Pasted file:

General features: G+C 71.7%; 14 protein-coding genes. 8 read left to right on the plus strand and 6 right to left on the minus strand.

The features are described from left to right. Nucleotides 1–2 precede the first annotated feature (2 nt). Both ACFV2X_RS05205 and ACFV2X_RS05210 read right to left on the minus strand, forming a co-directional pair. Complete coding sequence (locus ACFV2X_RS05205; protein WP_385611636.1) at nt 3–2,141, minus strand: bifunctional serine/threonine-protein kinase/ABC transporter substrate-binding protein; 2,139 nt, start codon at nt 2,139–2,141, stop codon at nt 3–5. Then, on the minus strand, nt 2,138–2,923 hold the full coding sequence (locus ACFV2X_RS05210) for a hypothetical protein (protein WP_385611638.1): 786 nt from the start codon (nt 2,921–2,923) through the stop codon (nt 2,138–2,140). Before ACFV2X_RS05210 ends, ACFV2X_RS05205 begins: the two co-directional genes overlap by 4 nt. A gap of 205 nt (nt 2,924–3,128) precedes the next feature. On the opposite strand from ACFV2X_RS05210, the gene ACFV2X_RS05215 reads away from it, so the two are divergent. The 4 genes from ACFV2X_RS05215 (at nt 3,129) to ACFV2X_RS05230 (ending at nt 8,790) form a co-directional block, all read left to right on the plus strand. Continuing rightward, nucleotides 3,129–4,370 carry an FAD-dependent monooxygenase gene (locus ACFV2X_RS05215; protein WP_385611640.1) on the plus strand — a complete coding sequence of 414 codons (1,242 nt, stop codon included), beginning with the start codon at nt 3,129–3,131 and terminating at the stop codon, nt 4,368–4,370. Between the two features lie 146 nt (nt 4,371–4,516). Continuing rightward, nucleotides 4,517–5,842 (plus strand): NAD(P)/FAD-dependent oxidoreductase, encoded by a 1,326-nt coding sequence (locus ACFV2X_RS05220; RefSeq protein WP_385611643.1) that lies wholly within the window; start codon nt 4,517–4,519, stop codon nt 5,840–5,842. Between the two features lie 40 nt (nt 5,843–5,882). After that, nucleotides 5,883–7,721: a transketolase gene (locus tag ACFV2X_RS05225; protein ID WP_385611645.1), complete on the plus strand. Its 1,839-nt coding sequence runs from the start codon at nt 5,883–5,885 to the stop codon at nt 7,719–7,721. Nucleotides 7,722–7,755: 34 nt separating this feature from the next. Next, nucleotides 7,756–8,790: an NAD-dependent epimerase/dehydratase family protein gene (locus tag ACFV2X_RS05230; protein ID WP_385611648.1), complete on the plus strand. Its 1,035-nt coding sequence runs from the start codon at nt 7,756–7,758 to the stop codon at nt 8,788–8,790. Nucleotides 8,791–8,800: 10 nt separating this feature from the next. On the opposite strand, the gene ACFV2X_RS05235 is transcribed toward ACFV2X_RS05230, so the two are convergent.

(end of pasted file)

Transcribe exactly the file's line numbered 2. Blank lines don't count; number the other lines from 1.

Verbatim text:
The features are described from left to right. Nucleotides 1–2 precede the first annotated feature (2 nt). Both ACFV2X_RS05205 and ACFV2X_RS05210 read right to left on the minus strand, forming a co-directional pair. Complete coding sequence (locus ACFV2X_RS05205; protein WP_385611636.1) at nt 3–2,141, minus strand: bifunctional serine/threonine-protein kinase/ABC transporter substrate-binding protein; 2,139 nt, start codon at nt 2,139–2,141, stop codon at nt 3–5. Then, on the minus strand, nt 2,138–2,923 hold the full coding sequence (locus ACFV2X_RS05210) for a hypothetical protein (protein WP_385611638.1): 786 nt from the start codon (nt 2,921–2,923) through the stop codon (nt 2,138–2,140). Before ACFV2X_RS05210 ends, ACFV2X_RS05205 begins: the two co-directional genes overlap by 4 nt. A gap of 205 nt (nt 2,924–3,128) precedes the next feature. On the opposite strand from ACFV2X_RS05210, the gene ACFV2X_RS05215 reads away from it, so the two are divergent. The 4 genes from ACFV2X_RS05215 (at nt 3,129) to ACFV2X_RS05230 (ending at nt 8,790) form a co-directional block, all read left to right on the plus strand. Continuing rightward, nucleotides 3,129–4,370 carry an FAD-dependent monooxygenase gene (locus ACFV2X_RS05215; protein WP_385611640.1) on the plus strand — a complete coding sequence of 414 codons (1,242 nt, stop codon included), beginning with the start codon at nt 3,129–3,131 and terminating at the stop codon, nt 4,368–4,370. Between the two features lie 146 nt (nt 4,371–4,516). Continuing rightward, nucleotides 4,517–5,842 (plus strand): NAD(P)/FAD-dependent oxidoreductase, encoded by a 1,326-nt coding sequence (locus ACFV2X_RS05220; RefSeq protein WP_385611643.1) that lies wholly within the window; start codon nt 4,517–4,519, stop codon nt 5,840–5,842. Between the two features lie 40 nt (nt 5,843–5,882). After that, nucleotides 5,883–7,721: a transketolase gene (locus tag ACFV2X_RS05225; protein ID WP_385611645.1), complete on the plus strand. Its 1,839-nt coding sequence runs from the start codon at nt 5,883–5,885 to the stop codon at nt 7,719–7,721. Nucleotides 7,722–7,755: 34 nt separating this feature from the next. Next, nucleotides 7,756–8,790: an NAD-dependent epimerase/dehydratase family protein gene (locus tag ACFV2X_RS05230; protein ID WP_385611648.1), complete on the plus strand. Its 1,035-nt coding sequence runs from the start codon at nt 7,756–7,758 to the stop codon at nt 8,788–8,790. Nucleotides 8,791–8,800: 10 nt separating this feature from the next. On the opposite strand, the gene ACFV2X_RS05235 is transcribed toward ACFV2X_RS05230, so the two are convergent.